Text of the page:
I thought I might pass this message on since it was an interesting comparison of
Wheelie-riding to unicycling, and was written by a guy who does both well.

Referring to Andy Cotter’s Q. about 2 wheeler unicycles vs. bikes, I’d rather
ride the two-wheeler (unicycle) than wheelie long distances on a bike.

Any other thoughts here?

Steve - “The Uni Male”

>From: VAN_PARSEGHIAN@HP-Cupertino-om6.om.hp.com
>CC: chris@hempseed.com, VAN_PARSEGHIAN@HP.COM

Chris Carey wrote:

>>How different / difficult is it to ride on the rear wheel of a bicycle vs.
>>riding a unicycle? Any Tips?
>>Chris Carey

Van Parseghian replied:

>Dear Chris,
>Riding a standard bicycle on one wheel, for longer than about 100ft, is much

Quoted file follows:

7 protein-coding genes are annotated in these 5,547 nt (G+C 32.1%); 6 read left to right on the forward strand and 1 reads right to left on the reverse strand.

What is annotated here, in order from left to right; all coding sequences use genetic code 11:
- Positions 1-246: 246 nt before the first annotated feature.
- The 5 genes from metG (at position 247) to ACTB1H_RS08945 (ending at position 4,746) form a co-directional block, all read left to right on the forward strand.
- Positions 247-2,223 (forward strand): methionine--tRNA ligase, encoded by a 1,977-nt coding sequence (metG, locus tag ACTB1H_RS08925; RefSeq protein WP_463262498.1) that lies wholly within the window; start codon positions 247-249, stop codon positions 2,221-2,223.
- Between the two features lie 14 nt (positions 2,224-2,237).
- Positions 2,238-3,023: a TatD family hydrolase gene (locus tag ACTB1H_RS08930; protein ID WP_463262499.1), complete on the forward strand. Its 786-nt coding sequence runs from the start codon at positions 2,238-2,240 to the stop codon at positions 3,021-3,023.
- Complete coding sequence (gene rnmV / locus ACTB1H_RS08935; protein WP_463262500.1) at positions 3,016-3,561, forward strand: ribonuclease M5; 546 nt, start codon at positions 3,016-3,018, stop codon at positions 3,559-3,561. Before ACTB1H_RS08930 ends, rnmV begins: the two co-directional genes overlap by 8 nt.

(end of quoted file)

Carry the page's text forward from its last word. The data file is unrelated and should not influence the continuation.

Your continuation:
>more difficult that riding a unicycle. Although a unicycle is difficult to
>learn. Once you learn it, you can ride in a relaxed position for quite a
>even if you are a beginer. Riding on one wheel of a bike, there is no
>position, at least I have never found it.
>Here are the reasons it is difficult:
>You are in a very dangerous position to have a head injury if you fall
>As the front wheel starts to fall, you have to increase your speed, but it
>hard to slow down after that, because you have to lean back to a scary
>in order to coast and not have the front wheel drop.
>It is difficult to turn, because you need all of the effort of your arms
to pull
>up on the handlebars and it is difficult to put sideways pressure without
>loosing you balance and letting the front wheel drop.
>Here are some tips:
>Use a bike with a high seat or an old stingray banana seat.
>Use the rear break to lower the front wheel if you start to go over
backwards, a
>coaster break will work, but a hand break is better.
>It is easier to do it uphill than downhill or flat.
>Wear a helmet
>Some bikes are very difficult and others are very easy to get the front
>up. Try as many different bikes as you can. For example it is almost
>on a 26" cruiser. Although the pros can do it on any bike.
>Good luck, Van